Thanksgiving: How to cook the ultimate American feast

The all-American feast is celebrated across the world

 

What comes to mind when you think of Thanksgiving, the all-American feast that will be celebrated across the world, from Dallas to Dublin, on Thursday?

A big bronzed turkey and all the trimmings? Good, you’ve passed the good taste test.

But the same could not be said for many of the uniquely American components of the feast that accompanies the day of giving thanks.

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The late Kate Holmquist, a bona fide American, writing in this newspaper, claimed that a favourite Thanksgiving side dish, Ritz cracker and broccoli casserole, was “ irresistible”. Doubtful, given that it includes a tin of condensed cream of mushroom soup, and but I’ll let you be the judge of that.

Then there's sweet potatoes – the clue is in the name – so why, at Thanksgiving, does it seem obligatory to top the already sugary starch with marshmallows? And more to the point, what place does this cloying confection have on the same plate as a slice of savoury turkey?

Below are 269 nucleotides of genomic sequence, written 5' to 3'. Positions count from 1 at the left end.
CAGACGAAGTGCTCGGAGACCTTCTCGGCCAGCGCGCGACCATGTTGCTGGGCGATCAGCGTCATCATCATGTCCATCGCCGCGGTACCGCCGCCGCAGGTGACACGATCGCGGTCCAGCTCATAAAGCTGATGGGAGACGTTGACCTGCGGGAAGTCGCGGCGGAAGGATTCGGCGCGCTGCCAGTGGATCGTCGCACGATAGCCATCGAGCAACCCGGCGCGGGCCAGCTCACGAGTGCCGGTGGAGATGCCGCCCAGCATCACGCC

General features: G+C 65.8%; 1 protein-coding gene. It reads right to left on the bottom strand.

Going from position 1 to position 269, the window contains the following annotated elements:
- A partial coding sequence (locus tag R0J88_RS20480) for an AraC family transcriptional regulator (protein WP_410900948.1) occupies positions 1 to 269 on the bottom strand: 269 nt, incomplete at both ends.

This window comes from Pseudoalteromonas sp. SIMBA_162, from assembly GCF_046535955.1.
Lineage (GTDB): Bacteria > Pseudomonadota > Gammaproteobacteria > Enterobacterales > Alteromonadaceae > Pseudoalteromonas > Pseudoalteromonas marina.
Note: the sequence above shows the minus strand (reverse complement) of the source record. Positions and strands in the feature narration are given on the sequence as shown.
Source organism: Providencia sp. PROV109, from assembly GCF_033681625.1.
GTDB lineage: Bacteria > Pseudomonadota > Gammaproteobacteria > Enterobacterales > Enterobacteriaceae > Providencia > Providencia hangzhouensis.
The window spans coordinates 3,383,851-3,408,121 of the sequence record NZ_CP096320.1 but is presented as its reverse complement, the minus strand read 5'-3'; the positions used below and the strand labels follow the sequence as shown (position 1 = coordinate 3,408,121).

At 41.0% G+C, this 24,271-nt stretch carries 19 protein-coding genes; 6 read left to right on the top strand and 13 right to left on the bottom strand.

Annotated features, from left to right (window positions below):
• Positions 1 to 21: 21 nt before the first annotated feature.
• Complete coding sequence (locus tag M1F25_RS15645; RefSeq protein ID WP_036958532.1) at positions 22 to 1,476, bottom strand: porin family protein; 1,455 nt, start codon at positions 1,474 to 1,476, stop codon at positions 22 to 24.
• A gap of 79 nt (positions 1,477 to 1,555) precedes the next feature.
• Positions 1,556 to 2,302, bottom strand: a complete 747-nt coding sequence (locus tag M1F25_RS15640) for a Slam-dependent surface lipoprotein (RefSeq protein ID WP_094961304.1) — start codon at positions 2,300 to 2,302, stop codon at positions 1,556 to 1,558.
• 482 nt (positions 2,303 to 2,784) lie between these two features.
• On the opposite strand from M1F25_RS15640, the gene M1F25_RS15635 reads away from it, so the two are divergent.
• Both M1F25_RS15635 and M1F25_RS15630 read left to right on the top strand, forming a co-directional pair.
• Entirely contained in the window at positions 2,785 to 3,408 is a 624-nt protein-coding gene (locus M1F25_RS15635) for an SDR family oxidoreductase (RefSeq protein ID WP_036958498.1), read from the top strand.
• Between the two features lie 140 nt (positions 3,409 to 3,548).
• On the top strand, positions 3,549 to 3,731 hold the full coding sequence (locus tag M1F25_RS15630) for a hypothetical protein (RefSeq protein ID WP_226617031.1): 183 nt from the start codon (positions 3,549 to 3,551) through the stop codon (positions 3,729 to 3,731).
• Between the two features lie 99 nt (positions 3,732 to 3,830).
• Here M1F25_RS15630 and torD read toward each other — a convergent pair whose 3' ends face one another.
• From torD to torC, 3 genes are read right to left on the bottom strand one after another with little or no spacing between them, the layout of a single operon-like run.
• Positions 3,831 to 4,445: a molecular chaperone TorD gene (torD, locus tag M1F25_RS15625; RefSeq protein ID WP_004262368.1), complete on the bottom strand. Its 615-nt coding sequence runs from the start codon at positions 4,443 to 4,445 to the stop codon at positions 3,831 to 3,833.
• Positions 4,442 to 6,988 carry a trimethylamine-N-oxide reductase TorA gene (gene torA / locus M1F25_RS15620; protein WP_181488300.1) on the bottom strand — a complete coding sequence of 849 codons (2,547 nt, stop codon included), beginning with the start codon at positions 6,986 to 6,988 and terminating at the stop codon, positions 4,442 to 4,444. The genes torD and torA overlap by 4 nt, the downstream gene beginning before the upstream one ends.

The big bird is indigenous to the Americas, so it’s fitting that it is the centrepiece of the Thanksgiving feast. It’s also a good excuse to have a go at a new way of cooking one before the other day of overeating rolls around on December 25th.

But sometimes it’s best to stick with tradition, so here is Darina Allen's recipe for a classic roast turkey, stuffing and gravy, along with some other Thanksgiving suggestions. The lemon, thyme and buttermilk biscuits and cornbread muffins from Stephen Lucek sound like they’re just the right side of veering from tradition, and Andrew Rudd’s cider glazed roasted root vegetables will bring an Irish edge to an American feast.

Donal Skehan jazzes up pumpkin pie with the addition of an elegant torched meringue topping. But if you still think pumpkin shouldn’t ever try to be pudding, try his chocolate pecan pie instead.

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